It depends. Under Arkansas law if you have a drivers' license or drive on roads within the state you are deemed to have consented to take a breath alcohol test. Refusal to take the test is a crime all by itself, called Violation of Implied Consent. You can be convicted of and punished for Violation of Implied Consent even if you are found not guilty of Driving While Intoxicated.
Whether it's in your best interests to refuse to take a breath alcohol test depends upon the circumstances. If you know you are completely sober, then by all means take the test. There's simply no reason to be punished for Violation of Implied Consent if you can avoid it, and if you have no alcohol in your system you will have no problem passing the test. In addition, if police have sufficient evidence to convict you of Driving While Intoxicated even without the breath test--for example, a police dash cam video of you falling down drunk or other evidence of intoxication--it makes no sense to refuse the test either. After all, why be convicted of both Violation of Implied Consent and Driving While Intoxicated, when you can get off with only the latter?
If, however, you think you might be over the legal limit--which in Arkansas is 0.08%--but you look and act sober and perform well on the field sobriety tests, you might be able to beat the DWI charge by refusing. Of course, you will still be convicted of Violation of Implied Consent, but this is a much less serious charge.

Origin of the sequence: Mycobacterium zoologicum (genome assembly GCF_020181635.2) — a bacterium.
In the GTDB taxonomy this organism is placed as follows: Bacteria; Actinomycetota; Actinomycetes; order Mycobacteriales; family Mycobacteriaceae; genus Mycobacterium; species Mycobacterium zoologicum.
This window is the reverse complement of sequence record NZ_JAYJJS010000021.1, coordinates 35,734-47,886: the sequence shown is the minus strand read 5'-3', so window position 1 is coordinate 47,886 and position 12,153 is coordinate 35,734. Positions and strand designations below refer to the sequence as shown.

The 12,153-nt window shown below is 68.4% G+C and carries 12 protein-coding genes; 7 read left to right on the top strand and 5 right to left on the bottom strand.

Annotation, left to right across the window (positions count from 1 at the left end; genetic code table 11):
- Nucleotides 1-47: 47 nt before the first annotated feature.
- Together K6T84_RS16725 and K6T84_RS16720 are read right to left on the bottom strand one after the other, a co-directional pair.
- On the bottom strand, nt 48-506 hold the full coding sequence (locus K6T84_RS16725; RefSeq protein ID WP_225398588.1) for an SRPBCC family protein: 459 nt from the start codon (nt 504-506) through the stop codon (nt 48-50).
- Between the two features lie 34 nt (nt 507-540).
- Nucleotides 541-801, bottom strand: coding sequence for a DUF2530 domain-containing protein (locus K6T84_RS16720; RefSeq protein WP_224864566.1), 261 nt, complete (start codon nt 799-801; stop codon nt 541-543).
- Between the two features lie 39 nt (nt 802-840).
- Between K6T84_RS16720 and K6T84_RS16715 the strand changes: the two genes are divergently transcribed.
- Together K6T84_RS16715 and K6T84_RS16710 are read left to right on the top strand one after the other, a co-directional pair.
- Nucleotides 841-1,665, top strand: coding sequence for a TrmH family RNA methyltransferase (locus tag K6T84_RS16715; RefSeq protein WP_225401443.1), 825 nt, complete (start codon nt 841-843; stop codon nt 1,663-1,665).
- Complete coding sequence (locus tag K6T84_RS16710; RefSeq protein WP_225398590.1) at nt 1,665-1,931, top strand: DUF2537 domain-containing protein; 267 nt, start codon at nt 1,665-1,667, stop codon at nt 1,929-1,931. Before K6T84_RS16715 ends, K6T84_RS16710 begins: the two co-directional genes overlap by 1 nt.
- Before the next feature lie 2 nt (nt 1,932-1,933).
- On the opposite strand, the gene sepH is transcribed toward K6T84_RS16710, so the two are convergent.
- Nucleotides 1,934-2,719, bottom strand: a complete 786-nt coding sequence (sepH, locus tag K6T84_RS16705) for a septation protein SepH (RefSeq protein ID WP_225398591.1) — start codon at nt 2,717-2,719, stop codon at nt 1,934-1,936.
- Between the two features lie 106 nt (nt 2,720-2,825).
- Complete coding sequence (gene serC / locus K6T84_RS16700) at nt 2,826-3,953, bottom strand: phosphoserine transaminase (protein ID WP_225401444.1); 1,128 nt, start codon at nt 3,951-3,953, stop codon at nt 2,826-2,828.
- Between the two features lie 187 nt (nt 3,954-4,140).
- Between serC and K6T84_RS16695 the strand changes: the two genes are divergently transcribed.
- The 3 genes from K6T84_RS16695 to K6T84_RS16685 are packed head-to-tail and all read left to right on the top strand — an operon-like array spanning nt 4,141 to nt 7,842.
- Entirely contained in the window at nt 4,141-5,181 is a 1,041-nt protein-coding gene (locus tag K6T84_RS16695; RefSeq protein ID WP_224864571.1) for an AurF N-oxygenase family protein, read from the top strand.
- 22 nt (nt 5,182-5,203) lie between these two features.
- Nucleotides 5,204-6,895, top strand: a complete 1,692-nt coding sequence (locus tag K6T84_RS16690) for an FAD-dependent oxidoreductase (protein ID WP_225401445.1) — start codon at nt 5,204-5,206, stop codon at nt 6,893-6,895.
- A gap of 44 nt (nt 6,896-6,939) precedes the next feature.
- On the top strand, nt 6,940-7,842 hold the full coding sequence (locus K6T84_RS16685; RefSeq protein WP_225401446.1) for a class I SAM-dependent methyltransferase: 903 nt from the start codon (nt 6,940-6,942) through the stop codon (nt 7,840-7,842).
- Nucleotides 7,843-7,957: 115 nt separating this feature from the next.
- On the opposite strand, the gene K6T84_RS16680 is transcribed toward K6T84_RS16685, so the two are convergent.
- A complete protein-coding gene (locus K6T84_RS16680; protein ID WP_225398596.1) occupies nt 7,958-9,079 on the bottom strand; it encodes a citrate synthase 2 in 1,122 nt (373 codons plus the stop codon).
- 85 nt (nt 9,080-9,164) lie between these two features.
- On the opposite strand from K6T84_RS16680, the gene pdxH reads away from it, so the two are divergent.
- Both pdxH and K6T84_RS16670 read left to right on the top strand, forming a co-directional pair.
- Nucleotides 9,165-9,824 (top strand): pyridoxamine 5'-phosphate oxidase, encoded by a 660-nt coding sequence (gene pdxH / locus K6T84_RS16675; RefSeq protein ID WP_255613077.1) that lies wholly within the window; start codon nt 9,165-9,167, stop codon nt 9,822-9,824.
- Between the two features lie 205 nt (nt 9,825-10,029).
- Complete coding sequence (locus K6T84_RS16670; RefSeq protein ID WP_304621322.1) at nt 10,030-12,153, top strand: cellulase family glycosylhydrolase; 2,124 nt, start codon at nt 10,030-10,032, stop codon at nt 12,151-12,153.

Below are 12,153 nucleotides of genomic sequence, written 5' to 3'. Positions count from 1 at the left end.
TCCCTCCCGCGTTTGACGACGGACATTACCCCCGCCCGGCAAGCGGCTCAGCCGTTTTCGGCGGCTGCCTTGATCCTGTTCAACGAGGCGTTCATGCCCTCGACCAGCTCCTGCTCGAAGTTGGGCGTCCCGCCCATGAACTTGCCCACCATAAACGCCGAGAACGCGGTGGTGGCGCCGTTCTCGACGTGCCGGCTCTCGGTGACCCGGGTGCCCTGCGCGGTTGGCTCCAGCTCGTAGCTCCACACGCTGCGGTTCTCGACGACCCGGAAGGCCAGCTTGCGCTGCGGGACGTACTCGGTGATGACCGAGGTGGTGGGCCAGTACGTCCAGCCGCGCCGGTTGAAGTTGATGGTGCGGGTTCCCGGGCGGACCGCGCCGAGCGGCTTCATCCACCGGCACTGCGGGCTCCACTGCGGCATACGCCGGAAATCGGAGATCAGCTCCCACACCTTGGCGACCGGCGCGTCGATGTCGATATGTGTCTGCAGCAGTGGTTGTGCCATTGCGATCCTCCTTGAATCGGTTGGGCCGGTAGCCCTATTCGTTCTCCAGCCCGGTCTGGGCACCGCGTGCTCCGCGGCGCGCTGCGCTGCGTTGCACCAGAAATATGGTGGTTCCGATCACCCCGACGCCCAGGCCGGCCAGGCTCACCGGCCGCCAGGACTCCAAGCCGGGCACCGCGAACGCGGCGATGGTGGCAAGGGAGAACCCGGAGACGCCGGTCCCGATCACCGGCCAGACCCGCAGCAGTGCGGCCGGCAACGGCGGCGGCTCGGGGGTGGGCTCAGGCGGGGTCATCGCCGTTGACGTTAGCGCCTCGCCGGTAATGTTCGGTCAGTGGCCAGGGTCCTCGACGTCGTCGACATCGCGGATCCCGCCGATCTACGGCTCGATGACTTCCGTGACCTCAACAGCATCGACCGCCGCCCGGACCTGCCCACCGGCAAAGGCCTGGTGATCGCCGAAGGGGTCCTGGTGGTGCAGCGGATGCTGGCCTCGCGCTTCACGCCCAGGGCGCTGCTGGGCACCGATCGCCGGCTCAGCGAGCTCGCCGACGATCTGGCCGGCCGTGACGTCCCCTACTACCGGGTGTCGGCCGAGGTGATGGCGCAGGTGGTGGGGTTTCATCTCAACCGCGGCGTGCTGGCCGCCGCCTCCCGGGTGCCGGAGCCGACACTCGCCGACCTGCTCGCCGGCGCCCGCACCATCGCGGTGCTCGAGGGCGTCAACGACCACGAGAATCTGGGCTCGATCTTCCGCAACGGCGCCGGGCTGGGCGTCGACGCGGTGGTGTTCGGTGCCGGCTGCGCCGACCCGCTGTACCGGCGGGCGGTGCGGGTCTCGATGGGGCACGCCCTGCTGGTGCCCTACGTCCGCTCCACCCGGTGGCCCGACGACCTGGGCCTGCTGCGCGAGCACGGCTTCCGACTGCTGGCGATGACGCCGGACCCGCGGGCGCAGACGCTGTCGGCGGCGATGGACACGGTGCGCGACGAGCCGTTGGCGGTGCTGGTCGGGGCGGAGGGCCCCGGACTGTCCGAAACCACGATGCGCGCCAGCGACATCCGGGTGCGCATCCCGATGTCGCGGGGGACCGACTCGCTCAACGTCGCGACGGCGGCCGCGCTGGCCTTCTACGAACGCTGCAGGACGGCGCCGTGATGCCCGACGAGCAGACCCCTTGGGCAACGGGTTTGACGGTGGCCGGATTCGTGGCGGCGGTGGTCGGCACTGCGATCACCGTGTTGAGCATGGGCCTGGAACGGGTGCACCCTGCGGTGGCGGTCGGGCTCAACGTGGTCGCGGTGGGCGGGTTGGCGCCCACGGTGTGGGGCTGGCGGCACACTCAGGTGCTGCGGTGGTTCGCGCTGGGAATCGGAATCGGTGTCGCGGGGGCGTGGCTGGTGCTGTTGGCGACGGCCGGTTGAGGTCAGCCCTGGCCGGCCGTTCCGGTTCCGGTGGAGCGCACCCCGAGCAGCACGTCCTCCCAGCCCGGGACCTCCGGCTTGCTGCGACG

You also need to understand that police do not have to prove your breath alcohol content was above the legal limit to get a conviction. All they have to do is prove you were impaired by alcohol--or any other drug--to such an extent that you cannot safely operate a motor vehicle. One way of proving this is by proffering a breath alcohol test with results over 0.08%. Another way is by producing ANY other evidence, even the arresting officer’s opinion testimony, that you were intoxicated.
In addition, understand that you can be convicted of DWI for driving while impaired on prescription medication even if you have a valid prescription for what you're taking.
A misdemeanor is a crime punishable by up to one year imprisonment and fines of up to $2,500.00. A felony is a crime punishable by over one year imprisonment. As a general rule, a person convicted of a misdemeanor serves his time in the county jail and a person convicted of a felony serves his time in state prison. Arkansas has six classifications of felonies, according to seriousness. They are as follows:
•Class D Felony: 0 to 6 years imprisonment;
and fines up to $10,000.00
•Class C Felony: 3 to 10 years imprisonment;
and fines up to $10,000.00
•Class B Felony: 5 to 20 years imprisonment;
and fines up to $15,000.00
•Class A Felony: 6 to 30 years imprisonment;
and fines up to $15,000.00
•Class Y Felony: 10 to 40 years or life imprisonment;
Life-imprisonment without possibility of parole or the death penalty
Yes, I represent clients charged with felonies and misdemeanors, including DWI/DUI, burglary, homicide, drug crimes, sex crimes, and violent offenses, just to name a few.